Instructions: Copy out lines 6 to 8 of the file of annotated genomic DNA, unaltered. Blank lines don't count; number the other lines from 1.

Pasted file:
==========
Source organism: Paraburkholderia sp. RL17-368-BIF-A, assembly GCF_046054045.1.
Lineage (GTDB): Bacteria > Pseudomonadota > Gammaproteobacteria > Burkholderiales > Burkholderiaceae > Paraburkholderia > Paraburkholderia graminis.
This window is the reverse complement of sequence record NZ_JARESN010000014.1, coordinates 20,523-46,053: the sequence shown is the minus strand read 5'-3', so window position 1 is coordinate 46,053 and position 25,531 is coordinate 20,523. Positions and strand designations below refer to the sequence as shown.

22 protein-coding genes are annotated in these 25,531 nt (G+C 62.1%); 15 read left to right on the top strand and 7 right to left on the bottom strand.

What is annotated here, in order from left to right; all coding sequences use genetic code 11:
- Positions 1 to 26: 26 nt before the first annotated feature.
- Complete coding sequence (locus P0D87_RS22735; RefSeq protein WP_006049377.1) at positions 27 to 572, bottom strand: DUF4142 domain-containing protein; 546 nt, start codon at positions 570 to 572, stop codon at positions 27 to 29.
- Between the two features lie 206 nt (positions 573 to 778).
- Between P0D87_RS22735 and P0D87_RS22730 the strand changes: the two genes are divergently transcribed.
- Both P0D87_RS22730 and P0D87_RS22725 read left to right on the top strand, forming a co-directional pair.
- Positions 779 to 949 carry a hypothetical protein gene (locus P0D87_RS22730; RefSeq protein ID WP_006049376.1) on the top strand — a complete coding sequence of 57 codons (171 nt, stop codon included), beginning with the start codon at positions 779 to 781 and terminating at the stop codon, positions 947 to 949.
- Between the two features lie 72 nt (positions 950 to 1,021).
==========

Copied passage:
- Positions 1 to 26: 26 nt before the first annotated feature.
- Complete coding sequence (locus P0D87_RS22735; RefSeq protein WP_006049377.1) at positions 27 to 572, bottom strand: DUF4142 domain-containing protein; 546 nt, start codon at positions 570 to 572, stop codon at positions 27 to 29.
- Between the two features lie 206 nt (positions 573 to 778).